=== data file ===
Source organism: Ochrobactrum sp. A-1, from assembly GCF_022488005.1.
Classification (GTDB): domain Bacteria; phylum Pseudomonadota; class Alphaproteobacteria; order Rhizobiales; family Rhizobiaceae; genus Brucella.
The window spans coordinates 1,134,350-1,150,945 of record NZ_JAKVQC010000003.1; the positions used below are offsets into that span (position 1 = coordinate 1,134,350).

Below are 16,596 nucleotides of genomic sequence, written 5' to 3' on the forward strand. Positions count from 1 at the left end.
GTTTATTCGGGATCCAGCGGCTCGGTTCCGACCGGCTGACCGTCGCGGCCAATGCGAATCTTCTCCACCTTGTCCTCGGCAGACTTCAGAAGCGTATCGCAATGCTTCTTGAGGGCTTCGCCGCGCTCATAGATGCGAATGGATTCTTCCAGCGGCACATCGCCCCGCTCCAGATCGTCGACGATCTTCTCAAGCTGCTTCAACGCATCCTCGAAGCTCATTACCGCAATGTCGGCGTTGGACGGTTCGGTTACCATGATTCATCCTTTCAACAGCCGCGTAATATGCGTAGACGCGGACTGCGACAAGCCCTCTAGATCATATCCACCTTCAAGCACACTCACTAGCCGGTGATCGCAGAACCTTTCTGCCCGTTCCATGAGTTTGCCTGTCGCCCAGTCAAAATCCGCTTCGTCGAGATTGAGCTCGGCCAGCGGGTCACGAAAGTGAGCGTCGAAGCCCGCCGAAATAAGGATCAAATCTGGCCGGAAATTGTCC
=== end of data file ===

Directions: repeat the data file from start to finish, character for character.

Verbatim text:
Source organism: Ochrobactrum sp. A-1, from assembly GCF_022488005.1.
Classification (GTDB): domain Bacteria; phylum Pseudomonadota; class Alphaproteobacteria; order Rhizobiales; family Rhizobiaceae; genus Brucella.
The window spans coordinates 1,134,350-1,150,945 of record NZ_JAKVQC010000003.1; the positions used below are offsets into that span (position 1 = coordinate 1,134,350).

Below are 16,596 nucleotides of genomic sequence, written 5' to 3' on the forward strand. Positions count from 1 at the left end.
GTTTATTCGGGATCCAGCGGCTCGGTTCCGACCGGCTGACCGTCGCGGCCAATGCGAATCTTCTCCACCTTGTCCTCGGCAGACTTCAGAAGCGTATCGCAATGCTTCTTGAGGGCTTCGCCGCGCTCATAGATGCGAATGGATTCTTCCAGCGGCACATCGCCCCGCTCCAGATCGTCGACGATCTTCTCAAGCTGCTTCAACGCATCCTCGAAGCTCATTACCGCAATGTCGGCGTTGGACGGTTCGGTTACCATGATTCATCCTTTCAACAGCCGCGTAATATGCGTAGACGCGGACTGCGACAAGCCCTCTAGATCATATCCACCTTCAAGCACACTCACTAGCCGGTGATCGCAGAACCTTTCTGCCCGTTCCATGAGTTTGCCTGTCGCCCAGTCAAAATCCGCTTCGTCGAGATTGAGCTCGGCCAGCGGGTCACGAAAGTGAGCGTCGAAGCCCGCCGAAATAAGGATCAAATCTGGCCGGAAATTGTCC